We are testing the null hypothesis \(H_0: \beta_i = c\) against the alternative \(H_1: \beta_i > c\):

\[ \begin{cases} H_0&: \beta_i = c \\ H_1&: \beta_i > c \end{cases} \]

We reject \(H_0\) and accept the alternative \(H_1\), if \(t_i \geq t_{(1 - \alpha, N-2)}\), where \(t_c = t_{(1 - \alpha, N-2)}\).

Regarding \(p\)-value - it is the probability to the right of the calculated \(t\)-statistic and can be calculated as: \[ p\text{-value} = \mathbb{P}(T \geq t_i) = \mathbb{P}(T > t_i) = 1 - \mathbb{P}(T \leq t_i) = 1 - \int_{-\infty}^{t_i} p(x) dx \] where \(p(x)\) is the density function of the distribution of \(t\)-statistic under the null hypothesis. For the univariate regression, under the null hypothesis it is Students \(t\)-distribution with \(N-2\) degrees of freedom.

Example 3.21 Assume that we have estimated the coefficients of our model \(Y = \beta_0 + \beta_1 X + \epsilon\) with \(N = 100\). Furthermore, assume that: the slope estimate is \(\widehat{\beta}_1 = 2.5\) and the standard error \(\text{se}(\widehat{\beta}_1) = 1\). Then, the \(t\)-statistic of \(\beta_1\) under the null \(H_0: \beta_1 = 0\) is: \(t_1 = 2.5\) against \(H_1: \beta_1 > 0\). At the \(100 \cdot \alpha = 5\%\) significance level we have that the critical value \(t_c = t_{(1 - \alpha, N-2)}\) is:

The \(p\)-value is:

We can verify this with the built-in functions:

This can also be graphically visualized as:

We see that the \(p\)-value is less than the \(5\%\) significance level (as well as the fact that the calculated \(t\)-statistic is greater than the critical value), so we reject the null hypothesis and conclude that \(\beta_1\) is statistically significantly greater than zero.

3.6.6.2 Alternative, \(\lt\)

We are testing the null hypothesis \(H_0: \beta_i = c\) against the alternative \(H_1: \beta_i < c\):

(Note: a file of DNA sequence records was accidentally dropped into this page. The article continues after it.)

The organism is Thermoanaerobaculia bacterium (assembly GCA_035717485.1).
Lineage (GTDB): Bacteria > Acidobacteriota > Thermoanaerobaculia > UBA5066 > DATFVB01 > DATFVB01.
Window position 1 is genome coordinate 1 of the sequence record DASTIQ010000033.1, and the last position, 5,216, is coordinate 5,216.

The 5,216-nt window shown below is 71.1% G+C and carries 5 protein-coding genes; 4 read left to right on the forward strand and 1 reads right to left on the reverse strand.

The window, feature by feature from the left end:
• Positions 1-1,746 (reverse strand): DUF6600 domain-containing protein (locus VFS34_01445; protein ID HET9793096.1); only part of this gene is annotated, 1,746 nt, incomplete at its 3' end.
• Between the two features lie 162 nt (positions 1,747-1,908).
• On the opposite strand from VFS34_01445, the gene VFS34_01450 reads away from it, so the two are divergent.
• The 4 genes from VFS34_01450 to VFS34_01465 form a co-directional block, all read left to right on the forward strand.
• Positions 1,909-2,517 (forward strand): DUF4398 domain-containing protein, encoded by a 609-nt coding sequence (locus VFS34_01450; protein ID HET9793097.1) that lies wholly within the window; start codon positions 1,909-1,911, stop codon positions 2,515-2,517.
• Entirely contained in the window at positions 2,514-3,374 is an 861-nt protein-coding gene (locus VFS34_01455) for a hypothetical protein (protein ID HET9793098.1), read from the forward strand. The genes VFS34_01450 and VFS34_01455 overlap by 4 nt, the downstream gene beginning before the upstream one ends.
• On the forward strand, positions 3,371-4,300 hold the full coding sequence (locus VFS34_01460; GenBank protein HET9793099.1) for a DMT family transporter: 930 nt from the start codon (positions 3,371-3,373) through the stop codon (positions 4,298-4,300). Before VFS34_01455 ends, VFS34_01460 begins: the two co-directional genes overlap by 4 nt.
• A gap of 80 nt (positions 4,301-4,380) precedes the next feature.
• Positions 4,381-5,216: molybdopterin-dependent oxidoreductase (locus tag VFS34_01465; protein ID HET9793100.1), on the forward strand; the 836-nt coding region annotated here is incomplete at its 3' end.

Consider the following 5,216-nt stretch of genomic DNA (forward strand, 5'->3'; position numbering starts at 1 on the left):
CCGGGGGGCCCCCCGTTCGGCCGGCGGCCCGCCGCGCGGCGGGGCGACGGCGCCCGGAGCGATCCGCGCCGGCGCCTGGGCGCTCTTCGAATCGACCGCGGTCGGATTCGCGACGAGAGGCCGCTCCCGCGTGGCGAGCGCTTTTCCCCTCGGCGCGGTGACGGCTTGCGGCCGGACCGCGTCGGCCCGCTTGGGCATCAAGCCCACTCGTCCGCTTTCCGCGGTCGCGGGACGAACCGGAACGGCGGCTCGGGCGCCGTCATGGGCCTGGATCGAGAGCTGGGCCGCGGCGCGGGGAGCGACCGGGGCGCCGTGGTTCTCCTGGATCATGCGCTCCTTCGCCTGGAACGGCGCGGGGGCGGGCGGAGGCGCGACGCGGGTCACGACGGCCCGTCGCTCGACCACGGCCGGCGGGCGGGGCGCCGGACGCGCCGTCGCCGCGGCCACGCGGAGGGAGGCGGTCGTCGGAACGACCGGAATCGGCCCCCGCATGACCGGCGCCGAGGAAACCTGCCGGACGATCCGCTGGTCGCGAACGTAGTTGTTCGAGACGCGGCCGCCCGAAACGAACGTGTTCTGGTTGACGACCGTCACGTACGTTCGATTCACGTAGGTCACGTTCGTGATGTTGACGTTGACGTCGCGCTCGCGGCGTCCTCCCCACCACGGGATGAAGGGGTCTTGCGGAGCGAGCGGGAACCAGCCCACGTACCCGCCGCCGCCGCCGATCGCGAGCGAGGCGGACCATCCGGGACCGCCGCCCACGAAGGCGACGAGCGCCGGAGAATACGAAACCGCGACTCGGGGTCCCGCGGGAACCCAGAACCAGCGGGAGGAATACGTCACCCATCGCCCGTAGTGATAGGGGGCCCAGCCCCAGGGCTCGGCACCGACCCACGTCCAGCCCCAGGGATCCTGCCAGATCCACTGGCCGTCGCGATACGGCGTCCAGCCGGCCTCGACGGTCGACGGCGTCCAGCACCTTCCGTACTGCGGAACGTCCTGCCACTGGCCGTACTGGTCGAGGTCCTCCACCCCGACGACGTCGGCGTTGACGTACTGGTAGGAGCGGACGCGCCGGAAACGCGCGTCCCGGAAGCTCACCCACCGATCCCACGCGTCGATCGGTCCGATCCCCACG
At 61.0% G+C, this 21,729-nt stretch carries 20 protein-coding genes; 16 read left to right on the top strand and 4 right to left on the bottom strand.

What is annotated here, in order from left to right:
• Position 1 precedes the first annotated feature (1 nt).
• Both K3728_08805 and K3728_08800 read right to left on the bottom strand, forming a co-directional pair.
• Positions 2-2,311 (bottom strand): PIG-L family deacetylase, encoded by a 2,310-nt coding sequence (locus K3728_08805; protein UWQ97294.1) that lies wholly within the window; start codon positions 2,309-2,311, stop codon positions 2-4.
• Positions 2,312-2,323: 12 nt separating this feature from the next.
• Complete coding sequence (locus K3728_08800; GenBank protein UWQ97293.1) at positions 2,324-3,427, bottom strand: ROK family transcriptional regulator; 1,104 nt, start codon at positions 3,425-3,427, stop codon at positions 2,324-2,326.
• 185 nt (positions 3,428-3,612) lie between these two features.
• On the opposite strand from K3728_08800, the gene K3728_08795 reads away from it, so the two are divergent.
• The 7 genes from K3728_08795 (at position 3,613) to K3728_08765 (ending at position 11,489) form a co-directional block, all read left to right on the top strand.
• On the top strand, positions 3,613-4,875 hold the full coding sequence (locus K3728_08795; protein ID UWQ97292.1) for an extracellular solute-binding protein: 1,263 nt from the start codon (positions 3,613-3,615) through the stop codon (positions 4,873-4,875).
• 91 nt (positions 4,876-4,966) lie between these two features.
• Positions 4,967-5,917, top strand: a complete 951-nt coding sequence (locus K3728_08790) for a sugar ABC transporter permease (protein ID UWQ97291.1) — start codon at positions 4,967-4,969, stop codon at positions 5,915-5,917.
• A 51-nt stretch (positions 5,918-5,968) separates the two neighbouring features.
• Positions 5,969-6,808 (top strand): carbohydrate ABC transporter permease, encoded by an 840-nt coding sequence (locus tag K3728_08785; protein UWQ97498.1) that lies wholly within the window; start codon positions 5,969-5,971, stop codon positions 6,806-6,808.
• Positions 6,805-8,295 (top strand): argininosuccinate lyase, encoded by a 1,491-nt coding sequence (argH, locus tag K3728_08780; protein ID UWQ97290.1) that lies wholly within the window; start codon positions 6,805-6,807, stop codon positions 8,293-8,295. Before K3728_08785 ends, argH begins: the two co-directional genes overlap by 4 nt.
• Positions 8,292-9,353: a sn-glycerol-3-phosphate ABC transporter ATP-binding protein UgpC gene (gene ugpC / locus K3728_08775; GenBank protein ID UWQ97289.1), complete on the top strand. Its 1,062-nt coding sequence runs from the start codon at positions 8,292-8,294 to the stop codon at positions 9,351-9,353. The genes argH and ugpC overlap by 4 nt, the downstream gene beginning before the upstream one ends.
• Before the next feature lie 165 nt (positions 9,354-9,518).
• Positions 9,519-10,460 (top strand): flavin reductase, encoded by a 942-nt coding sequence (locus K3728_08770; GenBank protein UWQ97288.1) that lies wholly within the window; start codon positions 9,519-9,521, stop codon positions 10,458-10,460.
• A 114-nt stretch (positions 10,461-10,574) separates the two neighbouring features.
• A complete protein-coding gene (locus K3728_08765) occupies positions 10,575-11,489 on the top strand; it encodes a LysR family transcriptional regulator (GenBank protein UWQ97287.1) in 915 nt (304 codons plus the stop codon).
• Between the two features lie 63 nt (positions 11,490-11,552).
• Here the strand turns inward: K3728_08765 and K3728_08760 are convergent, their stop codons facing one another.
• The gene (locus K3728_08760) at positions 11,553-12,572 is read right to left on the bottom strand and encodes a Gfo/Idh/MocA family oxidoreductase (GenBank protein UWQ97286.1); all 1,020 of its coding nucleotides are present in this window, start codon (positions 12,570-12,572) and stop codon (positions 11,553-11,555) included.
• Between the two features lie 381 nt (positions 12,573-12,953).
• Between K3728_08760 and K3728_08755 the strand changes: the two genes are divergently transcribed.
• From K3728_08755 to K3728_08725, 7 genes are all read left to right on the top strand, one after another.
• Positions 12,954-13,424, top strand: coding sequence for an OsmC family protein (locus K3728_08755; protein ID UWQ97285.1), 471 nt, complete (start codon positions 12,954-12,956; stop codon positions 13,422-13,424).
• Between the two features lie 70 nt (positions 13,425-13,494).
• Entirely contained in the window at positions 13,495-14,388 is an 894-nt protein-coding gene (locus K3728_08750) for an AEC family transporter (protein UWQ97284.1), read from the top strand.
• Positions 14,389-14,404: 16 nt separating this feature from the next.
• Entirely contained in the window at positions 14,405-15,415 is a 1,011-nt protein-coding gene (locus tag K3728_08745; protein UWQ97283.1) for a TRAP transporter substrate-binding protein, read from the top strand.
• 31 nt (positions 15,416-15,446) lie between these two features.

\[ \begin{cases} H_0&: \beta_i = c \\ H_1&: \beta_i < c \end{cases} \]

We reject \(H_0\) and accept the alternative \(H_1\), if \(t_i \leq t_{(\alpha, N-2)}\), where \(t_c = t_{(\alpha, N-2)}\).

Regarding \(p\)-value - it is the probability to the left of the calculated \(t\)-statistic and can be calculated as: \[ p\text{-value} = \mathbb{P}(T \leq t_i) = \int_{-\infty}^{t_i} p(x) dx \] where \(p(x)\) is the density function of the distribution of \(t\)-statistic under the null hypothesis. For the univariate regression, under the null hypothesis it is Students \(t\)-distribution with \(N-2\) degrees of freedom.

Example 3.22 Assume that we have estimated the coefficients of our model \(Y = \beta_0 + \beta_1 X + \epsilon\) with \(N = 100\). Furthermore, assume that: the slope estimate is \(\widehat{\beta}_1 = -2.5\) and the standard error \(\text{se}(\widehat{\beta}_1) = 1\). Then, the \(t\)-statistic of \(\beta_1\) under the null \(H_0: \beta_1 = 0\) is: \(t_1 = -2.5\) against \(H_1: \beta_1 < 0\). At the \(100 \cdot \alpha = 5\%\) significance level we have that the critical value \(t_c = t_{(\alpha, N-2)}\) is:

The \(p\)-value is:

We can verify this with the built-in functions:

This can also be graphically visualized as:

We see that the \(p\)-value is less than the \(5\%\) significance level (as well as the fact that the calculated \(t\)-statistic is less than the critical value), so we reject the null hypothesis and conclude that \(\beta_1\) is statistically significantly less than zero.